Homemade Hardware: Explorations with ATTiny85

For this assignment, I programmed an ATTiny85 to run Neopixels when triggered by a capacitive touch sensor. I had a bit of previous experience working with an ATTiny85 + Neopixel combo, and began by trying to recreate that. Initially, I was a bit nervous that the soldering of my programming jig had introduced some integrity issues to the code uploaded to my ATTiny85, but I ran many tests with both Blink and Neopixel’s strand test and found that the jig (and each of my programmed chips) performed just fine.

The implementation of capacitive touch sensing was quite similar to my previous experiences working with it. I placed a 100k ohm resistor across pins 4 and 2 of my chip, using pin 2 as my input or sensing pin. You can see the behavior here:

The housing you see is a junk shelf find. The contraption is powered by two 3V coin cell batteries in series.

Basically, the code on the chip includes small tweaks to the sample code that comes with the Neopixels library and the capacitive sensor library. With a bit more time, I would have soldered my circuit, because as it stands, it is quite fragile.


Device to Database: Experiments with Grafana + NodeRed

For this assignment, we were tasked with experimenting within two different programs at various parts of our data pipeline. Results below:

Part 1: Experiments with Grafana

I came up with the following dashboard, focusing primarily on looking at humidity data over time, with relevant max values represented as well:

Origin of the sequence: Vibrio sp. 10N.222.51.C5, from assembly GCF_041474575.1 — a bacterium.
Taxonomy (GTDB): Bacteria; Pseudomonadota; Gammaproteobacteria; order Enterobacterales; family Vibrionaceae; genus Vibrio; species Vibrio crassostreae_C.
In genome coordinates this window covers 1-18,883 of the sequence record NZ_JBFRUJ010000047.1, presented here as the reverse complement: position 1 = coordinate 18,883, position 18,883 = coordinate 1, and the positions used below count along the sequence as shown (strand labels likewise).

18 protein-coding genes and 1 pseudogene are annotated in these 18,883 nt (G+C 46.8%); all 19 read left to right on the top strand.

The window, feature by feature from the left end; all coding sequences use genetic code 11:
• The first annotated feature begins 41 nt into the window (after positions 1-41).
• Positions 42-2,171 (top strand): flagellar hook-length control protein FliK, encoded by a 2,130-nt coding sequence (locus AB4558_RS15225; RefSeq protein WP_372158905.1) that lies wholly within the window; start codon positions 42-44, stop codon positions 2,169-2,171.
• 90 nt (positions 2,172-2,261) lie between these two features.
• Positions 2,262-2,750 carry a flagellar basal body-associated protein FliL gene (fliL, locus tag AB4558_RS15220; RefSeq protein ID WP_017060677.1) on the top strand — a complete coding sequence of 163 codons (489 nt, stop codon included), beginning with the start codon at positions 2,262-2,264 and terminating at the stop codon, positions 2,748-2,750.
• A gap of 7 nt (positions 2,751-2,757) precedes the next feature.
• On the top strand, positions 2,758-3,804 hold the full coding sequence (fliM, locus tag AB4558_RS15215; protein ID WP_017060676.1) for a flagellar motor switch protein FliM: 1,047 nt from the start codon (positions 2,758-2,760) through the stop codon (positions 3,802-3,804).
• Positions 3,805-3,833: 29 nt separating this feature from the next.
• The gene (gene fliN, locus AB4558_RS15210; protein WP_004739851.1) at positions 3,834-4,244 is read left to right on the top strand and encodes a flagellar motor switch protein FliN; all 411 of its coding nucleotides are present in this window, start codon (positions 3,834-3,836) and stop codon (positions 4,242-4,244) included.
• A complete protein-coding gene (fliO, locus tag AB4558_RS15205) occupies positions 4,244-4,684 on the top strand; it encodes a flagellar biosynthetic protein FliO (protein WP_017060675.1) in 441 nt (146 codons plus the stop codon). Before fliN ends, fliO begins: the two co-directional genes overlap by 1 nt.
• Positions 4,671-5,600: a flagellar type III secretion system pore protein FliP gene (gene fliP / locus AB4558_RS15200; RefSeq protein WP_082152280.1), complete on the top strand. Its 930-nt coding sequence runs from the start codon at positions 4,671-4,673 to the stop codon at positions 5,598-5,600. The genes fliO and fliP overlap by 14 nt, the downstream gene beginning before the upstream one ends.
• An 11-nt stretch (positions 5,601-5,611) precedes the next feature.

I used the following query for line chart:

For the temperature guage, I used the following query and settings:

For the humidity guage, I used the following query and settings:

Part 2: Experiments with Node Red

I made some adjustments to the workflow we did in class to make it so I recieved an alert whenever the humidity of one of our sensors went above a measurement of 20.

The workflow can be seen below:

I sent the alert to my NYU email, rather than my personal gmail.

Here’s a link to my workflow gist: https://gist.github.com/rashidakamal/5d830a73e96a584e857831d93c6bc685


Device to Database: Phone Notifcation

I made very minimal changes to Don’s code in class to send notifications to my phone from the data send to the class’s MQTT broker from my device.

The adjust code is below (I’ve changed my phone number to just all 5’s):

const mqtt = require('mqtt');
const mqttClient = mqtt.connect(process.env.MQTT_SERVER);
var AWS = require('aws-sdk');
AWS.config.update({ region: 'us-east-1' });

mqttClient.on('connect', () => {
    console.log('MQTT Connected');

mqttClient.on('message', (topic, message) => {
    console.log(topic, message.toString());
    const temperature = Number(message.toString());

    if (temperature > 70) {
        const alertMessage = `Temperature in Rashida's room ${temperature}°F exceeds the high temperature limit of 70°F`
        // mqttClient.publish('itp/device_xx/alert', alertMessage);
        sendSms('+15555555555', alertMessage);

async function sendSms(number, message) {

    var params = {
        Message: message,
        PhoneNumber: number

    try {
        // Send the message
        let response = await new AWS.SNS({ apiVersion: '2010-03-31' }).publish(params).promise();
        console.log(`MessageID is ${response.MessageId}`);